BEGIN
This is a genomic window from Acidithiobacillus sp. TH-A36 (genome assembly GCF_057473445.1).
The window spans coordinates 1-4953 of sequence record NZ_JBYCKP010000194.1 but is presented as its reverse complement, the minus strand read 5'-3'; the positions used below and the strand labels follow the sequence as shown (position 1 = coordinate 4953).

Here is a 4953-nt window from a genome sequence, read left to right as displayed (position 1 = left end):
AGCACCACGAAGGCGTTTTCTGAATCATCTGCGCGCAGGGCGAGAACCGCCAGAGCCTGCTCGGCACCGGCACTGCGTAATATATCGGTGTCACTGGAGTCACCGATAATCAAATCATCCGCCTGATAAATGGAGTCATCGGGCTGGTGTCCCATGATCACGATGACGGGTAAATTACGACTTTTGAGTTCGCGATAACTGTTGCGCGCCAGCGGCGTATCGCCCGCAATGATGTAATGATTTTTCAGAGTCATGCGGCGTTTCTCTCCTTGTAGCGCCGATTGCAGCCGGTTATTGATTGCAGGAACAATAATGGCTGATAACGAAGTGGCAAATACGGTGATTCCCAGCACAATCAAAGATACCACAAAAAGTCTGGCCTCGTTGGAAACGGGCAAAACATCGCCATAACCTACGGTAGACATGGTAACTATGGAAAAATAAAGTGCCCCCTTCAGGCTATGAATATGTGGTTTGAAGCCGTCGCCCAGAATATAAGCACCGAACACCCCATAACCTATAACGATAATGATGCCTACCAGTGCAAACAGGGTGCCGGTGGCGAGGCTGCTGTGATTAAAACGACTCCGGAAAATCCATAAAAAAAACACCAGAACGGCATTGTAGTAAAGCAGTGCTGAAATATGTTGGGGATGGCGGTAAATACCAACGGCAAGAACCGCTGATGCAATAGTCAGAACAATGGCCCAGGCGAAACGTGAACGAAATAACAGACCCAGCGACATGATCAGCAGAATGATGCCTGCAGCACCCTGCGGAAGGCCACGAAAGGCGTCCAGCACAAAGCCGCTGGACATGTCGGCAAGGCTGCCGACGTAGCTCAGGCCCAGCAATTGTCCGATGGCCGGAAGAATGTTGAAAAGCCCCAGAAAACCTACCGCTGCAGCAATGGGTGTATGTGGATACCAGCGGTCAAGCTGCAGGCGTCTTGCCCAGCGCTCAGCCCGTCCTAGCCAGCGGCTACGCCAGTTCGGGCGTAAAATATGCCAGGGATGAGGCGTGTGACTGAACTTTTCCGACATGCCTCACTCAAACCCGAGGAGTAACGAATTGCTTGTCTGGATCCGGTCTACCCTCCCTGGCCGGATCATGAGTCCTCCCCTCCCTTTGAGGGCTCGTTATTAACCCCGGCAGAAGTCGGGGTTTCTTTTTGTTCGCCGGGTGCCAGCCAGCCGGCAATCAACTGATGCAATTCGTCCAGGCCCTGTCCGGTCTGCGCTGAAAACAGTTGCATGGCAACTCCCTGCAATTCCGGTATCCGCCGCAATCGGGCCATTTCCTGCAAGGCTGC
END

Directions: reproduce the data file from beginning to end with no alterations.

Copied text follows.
This is a genomic window from Acidithiobacillus sp. TH-A36 (genome assembly GCF_057473445.1).
The window spans coordinates 1-4953 of sequence record NZ_JBYCKP010000194.1 but is presented as its reverse complement, the minus strand read 5'-3'; the positions used below and the strand labels follow the sequence as shown (position 1 = coordinate 4953).

Here is a 4953-nt window from a genome sequence, read left to right as displayed (position 1 = left end):
AGCACCACGAAGGCGTTTTCTGAATCATCTGCGCGCAGGGCGAGAACCGCCAGAGCCTGCTCGGCACCGGCACTGCGTAATATATCGGTGTCACTGGAGTCACCGATAATCAAATCATCCGCCTGATAAATGGAGTCATCGGGCTGGTGTCCCATGATCACGATGACGGGTAAATTACGACTTTTGAGTTCGCGATAACTGTTGCGCGCCAGCGGCGTATCGCCCGCAATGATGTAATGATTTTTCAGAGTCATGCGGCGTTTCTCTCCTTGTAGCGCCGATTGCAGCCGGTTATTGATTGCAGGAACAATAATGGCTGATAACGAAGTGGCAAATACGGTGATTCCCAGCACAATCAAAGATACCACAAAAAGTCTGGCCTCGTTGGAAACGGGCAAAACATCGCCATAACCTACGGTAGACATGGTAACTATGGAAAAATAAAGTGCCCCCTTCAGGCTATGAATATGTGGTTTGAAGCCGTCGCCCAGAATATAAGCACCGAACACCCCATAACCTATAACGATAATGATGCCTACCAGTGCAAACAGGGTGCCGGTGGCGAGGCTGCTGTGATTAAAACGACTCCGGAAAATCCATAAAAAAAACACCAGAACGGCATTGTAGTAAAGCAGTGCTGAAATATGTTGGGGATGGCGGTAAATACCAACGGCAAGAACCGCTGATGCAATAGTCAGAACAATGGCCCAGGCGAAACGTGAACGAAATAACAGACCCAGCGACATGATCAGCAGAATGATGCCTGCAGCACCCTGCGGAAGGCCACGAAAGGCGTCCAGCACAAAGCCGCTGGACATGTCGGCAAGGCTGCCGACGTAGCTCAGGCCCAGCAATTGTCCGATGGCCGGAAGAATGTTGAAAAGCCCCAGAAAACCTACCGCTGCAGCAATGGGTGTATGTGGATACCAGCGGTCAAGCTGCAGGCGTCTTGCCCAGCGCTCAGCCCGTCCTAGCCAGCGGCTACGCCAGTTCGGGCGTAAAATATGCCAGGGATGAGGCGTGTGACTGAACTTTTCCGACATGCCTCACTCAAACCCGAGGAGTAACGAATTGCTTGTCTGGATCCGGTCTACCCTCCCTGGCCGGATCATGAGTCCTCCCCTCCCTTTGAGGGCTCGTTATTAACCCCGGCAGAAGTCGGGGTTTCTTTTTGTTCGCCGGGTGCCAGCCAGCCGGCAATCAACTGATGCAATTCGTCCAGGCCCTGTCCGGTCTGCGCTGAAAACAGTTGCATGGCAACTCCCTGCAATTCCGGTATCCGCCGCAATCGGGCCATTTCCTGCAAGGCTGC